A flurry of trips by European leaders to China are taking place. It is in line with the interests of European citizens, and reflects a genuine and welcome effort on behalf of China to try and develop international relations, Clare Daly (Daly), an Irish politician and member of the European Parliament, told Global Times (GT) reporters Li Aixin and Wang Zixuan in an interview before wrapping up her China visit.
GT: During your China visit, there have been some European leaders coming to China or planning to visit China. What signal do you think it conveys?
Daly: We found it very interesting that everybody is coming to China. Brazilian President Lula is coming soon also. Everybody is beating at the door here. I think what it reflects is a very genuine and welcome effort on behalf of China to try and develop international relations.
To be honest, the relations between the EU and China have not been good. We have noticed, in the period of time since we have been in the European Parliament, hostility and anti-Chinese rhetoric creeping into the debates. That’s not in the EU’s interest. It doesn’t make any sense.
We have tried to understand where it comes from. The only conclusion we can come to is that China is a “threat” to US economic interests, not security interests. In desperation, they [the US] are trying to drag the EU with them into their camp. But we don’t think anybody should have camps.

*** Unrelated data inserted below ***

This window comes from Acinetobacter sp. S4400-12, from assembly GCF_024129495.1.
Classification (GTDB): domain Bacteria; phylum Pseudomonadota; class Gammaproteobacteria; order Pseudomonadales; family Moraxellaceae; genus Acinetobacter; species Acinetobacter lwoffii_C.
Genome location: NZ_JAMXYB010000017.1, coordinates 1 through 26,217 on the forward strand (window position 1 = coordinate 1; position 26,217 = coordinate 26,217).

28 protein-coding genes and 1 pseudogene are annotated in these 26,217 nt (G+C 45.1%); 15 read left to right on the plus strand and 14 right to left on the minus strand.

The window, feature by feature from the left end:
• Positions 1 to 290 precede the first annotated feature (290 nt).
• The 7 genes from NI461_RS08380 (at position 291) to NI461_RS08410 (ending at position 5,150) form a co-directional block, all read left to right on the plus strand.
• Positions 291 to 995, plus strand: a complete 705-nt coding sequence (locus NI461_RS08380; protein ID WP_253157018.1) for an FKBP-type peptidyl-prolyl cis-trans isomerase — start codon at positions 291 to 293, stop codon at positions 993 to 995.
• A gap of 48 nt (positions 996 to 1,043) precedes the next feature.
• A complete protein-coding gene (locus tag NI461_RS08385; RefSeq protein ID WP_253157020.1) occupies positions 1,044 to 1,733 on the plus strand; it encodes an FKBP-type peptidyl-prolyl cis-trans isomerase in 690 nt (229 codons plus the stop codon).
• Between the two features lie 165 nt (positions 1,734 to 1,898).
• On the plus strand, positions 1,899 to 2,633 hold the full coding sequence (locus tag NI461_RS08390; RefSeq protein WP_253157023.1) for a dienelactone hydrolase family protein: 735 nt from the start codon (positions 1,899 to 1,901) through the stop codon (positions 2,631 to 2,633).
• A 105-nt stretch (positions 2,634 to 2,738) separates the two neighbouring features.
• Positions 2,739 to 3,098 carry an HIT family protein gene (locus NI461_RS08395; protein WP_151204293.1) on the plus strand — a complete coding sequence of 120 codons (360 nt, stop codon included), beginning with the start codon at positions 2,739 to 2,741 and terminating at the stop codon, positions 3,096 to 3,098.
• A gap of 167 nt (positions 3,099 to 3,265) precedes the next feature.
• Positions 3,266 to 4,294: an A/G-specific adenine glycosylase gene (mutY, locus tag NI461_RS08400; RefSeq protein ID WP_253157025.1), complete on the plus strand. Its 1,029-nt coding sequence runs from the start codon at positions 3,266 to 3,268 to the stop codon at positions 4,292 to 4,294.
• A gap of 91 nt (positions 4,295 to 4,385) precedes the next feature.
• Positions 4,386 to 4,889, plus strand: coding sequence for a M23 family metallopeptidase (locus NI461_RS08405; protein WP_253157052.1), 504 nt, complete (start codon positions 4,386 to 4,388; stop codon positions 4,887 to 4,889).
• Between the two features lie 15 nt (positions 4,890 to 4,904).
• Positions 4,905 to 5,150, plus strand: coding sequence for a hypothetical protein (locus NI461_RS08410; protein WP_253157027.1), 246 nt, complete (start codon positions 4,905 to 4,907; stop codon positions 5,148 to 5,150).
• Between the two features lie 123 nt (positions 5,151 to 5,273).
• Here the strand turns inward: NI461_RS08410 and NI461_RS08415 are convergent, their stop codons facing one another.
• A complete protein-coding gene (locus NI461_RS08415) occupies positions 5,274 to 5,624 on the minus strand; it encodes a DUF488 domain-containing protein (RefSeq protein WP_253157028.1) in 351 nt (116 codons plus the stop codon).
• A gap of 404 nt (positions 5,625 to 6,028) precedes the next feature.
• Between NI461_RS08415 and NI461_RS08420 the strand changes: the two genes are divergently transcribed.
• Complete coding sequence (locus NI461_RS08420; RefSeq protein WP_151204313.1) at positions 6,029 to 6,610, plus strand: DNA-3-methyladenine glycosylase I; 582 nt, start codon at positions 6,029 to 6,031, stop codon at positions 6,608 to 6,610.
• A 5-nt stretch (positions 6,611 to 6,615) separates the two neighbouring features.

China is a hugely important world economy. It’s in the interests of the EU to have good relations with China. From what we’ve seen, [French] President Macron has improved his relations with China. The comments before European Commission President Ursula von der Leyen came were rude, undiplomatic, arrogant and beyond what the EU should be doing. It was quite disgraceful diplomatically. But this is what we have come to expect from the EU.
We have a very weak leadership that is behaving in a way that is not in the interests of EU citizens. They need to stay on side with China, but they are bending the knee to the US like they always do. We think they should develop an independent path and forge good relations with everybody.
GT: Do you think the visits by European leaders might show that the EU’s political circle is turning toward a more rational and practical mentality toward China?
Daly: I would like to think that, but I’ve seen too much of the EU think that rationality is part of their plan. Unfortunately, we shot ourselves in our two feet in terms of our relations with Russia in response to the war, rather than championing peace, as we should have been doing. We have been ensuring that the conflict continues there.
Would they suddenly become intelligent and rational? Unfortunately, I don’t think so. I think it’s probably a result of Chinese diplomacy. Let’s hope that the outcome is better relations. I think the visits will certainly help.
More important, in some ways, is the role that China is playing now on the world stage in terms of international affairs, arguing for peace in Ukraine. That is very welcome, because for too long, the world has been dominated by the US who has acted in their own interests, as all countries do. But unfortunately, that interest was to the detriment of people all over the world, and all of us are paying a price for that. We would like to see a real return to international law and multilateral arrangements, which is not really possible in a US-dominated world.
GT: When the US media discussed the European leaders’ visits to China, they said French diplomacy was undermining US efforts to reign China in. What’s your take in this?